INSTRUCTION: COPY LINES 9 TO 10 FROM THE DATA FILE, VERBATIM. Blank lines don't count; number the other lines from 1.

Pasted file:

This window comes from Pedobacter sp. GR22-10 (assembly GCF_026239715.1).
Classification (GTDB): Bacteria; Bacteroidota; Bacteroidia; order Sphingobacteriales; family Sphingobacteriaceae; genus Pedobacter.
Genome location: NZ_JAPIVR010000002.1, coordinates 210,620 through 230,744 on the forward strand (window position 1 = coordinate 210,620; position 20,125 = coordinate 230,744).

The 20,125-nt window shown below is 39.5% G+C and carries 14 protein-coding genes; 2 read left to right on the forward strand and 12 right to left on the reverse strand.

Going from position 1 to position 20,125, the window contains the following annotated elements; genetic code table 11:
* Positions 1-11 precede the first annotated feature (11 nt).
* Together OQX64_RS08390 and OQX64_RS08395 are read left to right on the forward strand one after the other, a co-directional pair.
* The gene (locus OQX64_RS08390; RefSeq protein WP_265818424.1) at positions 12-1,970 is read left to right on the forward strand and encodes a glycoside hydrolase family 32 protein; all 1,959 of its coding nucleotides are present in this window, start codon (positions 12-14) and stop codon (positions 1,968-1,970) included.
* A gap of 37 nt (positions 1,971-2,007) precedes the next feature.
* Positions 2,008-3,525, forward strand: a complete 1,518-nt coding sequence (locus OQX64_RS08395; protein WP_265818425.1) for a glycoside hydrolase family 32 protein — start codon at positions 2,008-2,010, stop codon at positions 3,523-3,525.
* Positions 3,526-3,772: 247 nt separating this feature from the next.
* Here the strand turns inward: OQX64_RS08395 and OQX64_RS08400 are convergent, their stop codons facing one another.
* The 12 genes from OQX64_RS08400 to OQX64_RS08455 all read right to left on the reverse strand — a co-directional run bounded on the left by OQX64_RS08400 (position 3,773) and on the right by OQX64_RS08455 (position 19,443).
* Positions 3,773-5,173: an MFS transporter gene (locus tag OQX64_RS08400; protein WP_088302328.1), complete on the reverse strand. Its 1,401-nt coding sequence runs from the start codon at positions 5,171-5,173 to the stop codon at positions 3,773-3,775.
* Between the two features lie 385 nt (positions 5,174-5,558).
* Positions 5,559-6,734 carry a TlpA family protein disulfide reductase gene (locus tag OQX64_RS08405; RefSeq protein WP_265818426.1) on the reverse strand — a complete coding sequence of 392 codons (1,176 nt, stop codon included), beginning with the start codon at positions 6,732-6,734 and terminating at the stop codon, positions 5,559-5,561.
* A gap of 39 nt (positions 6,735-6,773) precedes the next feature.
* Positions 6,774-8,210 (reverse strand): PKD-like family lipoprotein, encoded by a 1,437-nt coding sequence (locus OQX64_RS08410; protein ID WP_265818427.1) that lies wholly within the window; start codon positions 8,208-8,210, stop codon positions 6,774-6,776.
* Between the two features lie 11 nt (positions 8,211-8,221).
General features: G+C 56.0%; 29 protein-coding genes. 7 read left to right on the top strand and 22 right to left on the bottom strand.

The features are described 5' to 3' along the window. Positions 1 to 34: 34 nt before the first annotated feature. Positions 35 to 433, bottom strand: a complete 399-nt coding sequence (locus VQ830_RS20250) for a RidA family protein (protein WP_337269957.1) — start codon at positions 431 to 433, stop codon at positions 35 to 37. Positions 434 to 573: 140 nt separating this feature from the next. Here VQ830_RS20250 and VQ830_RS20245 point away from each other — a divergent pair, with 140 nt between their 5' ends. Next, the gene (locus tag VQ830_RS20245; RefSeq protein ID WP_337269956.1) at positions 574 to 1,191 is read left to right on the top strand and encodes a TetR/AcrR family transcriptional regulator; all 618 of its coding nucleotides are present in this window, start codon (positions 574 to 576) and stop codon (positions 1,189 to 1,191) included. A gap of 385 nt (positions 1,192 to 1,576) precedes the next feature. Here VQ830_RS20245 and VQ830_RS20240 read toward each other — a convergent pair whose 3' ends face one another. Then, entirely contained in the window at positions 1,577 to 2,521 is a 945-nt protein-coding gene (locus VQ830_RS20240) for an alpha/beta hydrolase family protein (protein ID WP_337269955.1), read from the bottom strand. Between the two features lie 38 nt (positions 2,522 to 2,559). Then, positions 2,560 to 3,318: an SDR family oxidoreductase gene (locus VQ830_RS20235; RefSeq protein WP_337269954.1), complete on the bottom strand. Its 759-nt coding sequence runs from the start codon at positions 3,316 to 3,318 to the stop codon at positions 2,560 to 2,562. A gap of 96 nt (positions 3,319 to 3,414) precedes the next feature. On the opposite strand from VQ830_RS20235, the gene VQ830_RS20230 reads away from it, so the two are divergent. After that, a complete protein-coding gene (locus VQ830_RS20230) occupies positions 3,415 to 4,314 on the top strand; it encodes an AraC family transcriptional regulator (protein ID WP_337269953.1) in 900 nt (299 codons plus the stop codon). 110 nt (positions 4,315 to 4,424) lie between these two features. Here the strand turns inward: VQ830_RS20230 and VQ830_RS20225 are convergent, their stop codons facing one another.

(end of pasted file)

* A gap of 37 nt (positions 1,971-2,007) precedes the next feature.
* Positions 2,008-3,525, forward strand: a complete 1,518-nt coding sequence (locus OQX64_RS08395; protein WP_265818425.1) for a glycoside hydrolase family 32 protein — start codon at positions 2,008-2,010, stop codon at positions 3,523-3,525.